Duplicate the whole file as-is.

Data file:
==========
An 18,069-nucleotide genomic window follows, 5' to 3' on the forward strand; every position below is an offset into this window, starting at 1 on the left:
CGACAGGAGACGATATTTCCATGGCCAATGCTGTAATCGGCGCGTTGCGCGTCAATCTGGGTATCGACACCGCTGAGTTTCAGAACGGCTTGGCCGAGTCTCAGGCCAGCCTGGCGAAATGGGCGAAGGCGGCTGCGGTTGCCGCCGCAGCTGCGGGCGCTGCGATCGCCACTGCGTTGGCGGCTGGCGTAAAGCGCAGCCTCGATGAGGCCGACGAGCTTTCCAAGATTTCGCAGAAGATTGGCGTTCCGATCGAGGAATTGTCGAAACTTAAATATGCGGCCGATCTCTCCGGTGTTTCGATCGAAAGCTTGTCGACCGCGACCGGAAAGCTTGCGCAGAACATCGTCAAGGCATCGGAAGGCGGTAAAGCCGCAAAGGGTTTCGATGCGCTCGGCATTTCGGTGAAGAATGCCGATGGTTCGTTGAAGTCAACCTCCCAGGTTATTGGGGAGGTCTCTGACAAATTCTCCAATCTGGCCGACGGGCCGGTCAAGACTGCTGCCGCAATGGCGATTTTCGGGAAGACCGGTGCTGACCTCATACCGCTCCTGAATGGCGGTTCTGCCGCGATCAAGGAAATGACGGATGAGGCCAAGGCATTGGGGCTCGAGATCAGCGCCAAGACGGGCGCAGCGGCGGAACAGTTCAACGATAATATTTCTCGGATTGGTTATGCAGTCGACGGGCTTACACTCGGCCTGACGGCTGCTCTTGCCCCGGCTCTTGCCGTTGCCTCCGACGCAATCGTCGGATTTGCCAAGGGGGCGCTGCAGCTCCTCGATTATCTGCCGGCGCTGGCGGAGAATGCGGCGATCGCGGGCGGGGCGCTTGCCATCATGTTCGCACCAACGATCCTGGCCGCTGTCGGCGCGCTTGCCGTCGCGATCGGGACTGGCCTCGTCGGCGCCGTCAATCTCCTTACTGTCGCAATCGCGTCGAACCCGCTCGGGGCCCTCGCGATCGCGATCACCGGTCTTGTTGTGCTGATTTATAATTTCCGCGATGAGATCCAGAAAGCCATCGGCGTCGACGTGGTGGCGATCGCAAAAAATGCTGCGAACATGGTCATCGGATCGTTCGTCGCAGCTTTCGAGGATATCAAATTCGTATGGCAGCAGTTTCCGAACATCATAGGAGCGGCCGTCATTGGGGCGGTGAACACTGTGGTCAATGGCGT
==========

An 18,069-nucleotide genomic window follows, 5' to 3' on the forward strand; every position below is an offset into this window, starting at 1 on the left:
CGACAGGAGACGATATTTCCATGGCCAATGCTGTAATCGGCGCGTTGCGCGTCAATCTGGGTATCGACACCGCTGAGTTTCAGAACGGCTTGGCCGAGTCTCAGGCCAGCCTGGCGAAATGGGCGAAGGCGGCTGCGGTTGCCGCCGCAGCTGCGGGCGCTGCGATCGCCACTGCGTTGGCGGCTGGCGTAAAGCGCAGCCTCGATGAGGCCGACGAGCTTTCCAAGATTTCGCAGAAGATTGGCGTTCCGATCGAGGAATTGTCGAAACTTAAATATGCGGCCGATCTCTCCGGTGTTTCGATCGAAAGCTTGTCGACCGCGACCGGAAAGCTTGCGCAGAACATCGTCAAGGCATCGGAAGGCGGTAAAGCCGCAAAGGGTTTCGATGCGCTCGGCATTTCGGTGAAGAATGCCGATGGTTCGTTGAAGTCAACCTCCCAGGTTATTGGGGAGGTCTCTGACAAATTCTCCAATCTGGCCGACGGGCCGGTCAAGACTGCTGCCGCAATGGCGATTTTCGGGAAGACCGGTGCTGACCTCATACCGCTCCTGAATGGCGGTTCTGCCGCGATCAAGGAAATGACGGATGAGGCCAAGGCATTGGGGCTCGAGATCAGCGCCAAGACGGGCGCAGCGGCGGAACAGTTCAACGATAATATTTCTCGGATTGGTTATGCAGTCGACGGGCTTACACTCGGCCTGACGGCTGCTCTTGCCCCGGCTCTTGCCGTTGCCTCCGACGCAATCGTCGGATTTGCCAAGGGGGCGCTGCAGCTCCTCGATTATCTGCCGGCGCTGGCGGAGAATGCGGCGATCGCGGGCGGGGCGCTTGCCATCATGTTCGCACCAACGATCCTGGCCGCTGTCGGCGCGCTTGCCGTCGCGATCGGGACTGGCCTCGTCGGCGCCGTCAATCTCCTTACTGTCGCAATCGCGTCGAACCCGCTCGGGGCCCTCGCGATCGCGATCACCGGTCTTGTTGTGCTGATTTATAATTTCCGCGATGAGATCCAGAAAGCCATCGGCGTCGACGTGGTGGCGATCGCAAAAAATGCTGCGAACATGGTCATCGGATCGTTCGTCGCAGCTTTCGAGGATATCAAATTCGTATGGCAGCAGTTTCCGAACATCATAGGAGCGGCCGTCATTGGGGCGGTGAACACTGTGGTCAATGGCGT